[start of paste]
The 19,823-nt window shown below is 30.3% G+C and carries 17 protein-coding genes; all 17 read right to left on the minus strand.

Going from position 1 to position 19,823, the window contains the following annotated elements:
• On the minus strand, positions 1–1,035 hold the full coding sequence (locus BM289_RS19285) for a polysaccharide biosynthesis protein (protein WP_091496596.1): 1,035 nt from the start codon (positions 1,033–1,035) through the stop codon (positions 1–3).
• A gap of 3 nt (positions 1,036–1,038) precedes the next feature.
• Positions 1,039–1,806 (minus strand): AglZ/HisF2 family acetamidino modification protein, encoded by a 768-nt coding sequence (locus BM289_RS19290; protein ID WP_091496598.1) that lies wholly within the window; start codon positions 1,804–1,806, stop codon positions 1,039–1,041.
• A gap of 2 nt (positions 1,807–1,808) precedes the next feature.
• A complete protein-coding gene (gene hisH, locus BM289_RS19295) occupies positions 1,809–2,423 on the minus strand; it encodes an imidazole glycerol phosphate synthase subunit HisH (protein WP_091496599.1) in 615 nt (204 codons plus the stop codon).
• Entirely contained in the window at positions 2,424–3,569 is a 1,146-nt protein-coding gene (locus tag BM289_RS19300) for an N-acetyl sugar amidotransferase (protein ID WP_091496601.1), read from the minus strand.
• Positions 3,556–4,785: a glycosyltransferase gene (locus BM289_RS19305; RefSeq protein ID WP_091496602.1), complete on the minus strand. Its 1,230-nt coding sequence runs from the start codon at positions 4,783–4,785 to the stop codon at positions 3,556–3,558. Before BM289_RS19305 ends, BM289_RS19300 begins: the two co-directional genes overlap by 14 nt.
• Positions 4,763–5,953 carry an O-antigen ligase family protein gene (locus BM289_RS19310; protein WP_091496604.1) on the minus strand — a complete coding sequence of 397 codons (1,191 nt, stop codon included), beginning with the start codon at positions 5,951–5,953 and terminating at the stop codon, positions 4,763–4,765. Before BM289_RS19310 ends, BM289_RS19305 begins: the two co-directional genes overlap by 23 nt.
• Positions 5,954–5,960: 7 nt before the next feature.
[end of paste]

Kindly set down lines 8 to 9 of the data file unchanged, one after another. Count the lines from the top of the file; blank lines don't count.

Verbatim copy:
• Entirely contained in the window at positions 2,424–3,569 is a 1,146-nt protein-coding gene (locus tag BM289_RS19300) for an N-acetyl sugar amidotransferase (protein ID WP_091496601.1), read from the minus strand.
• Positions 3,556–4,785: a glycosyltransferase gene (locus BM289_RS19305; RefSeq protein ID WP_091496602.1), complete on the minus strand. Its 1,230-nt coding sequence runs from the start codon at positions 4,783–4,785 to the stop codon at positions 3,556–3,558. Before BM289_RS19305 ends, BM289_RS19300 begins: the two co-directional genes overlap by 14 nt.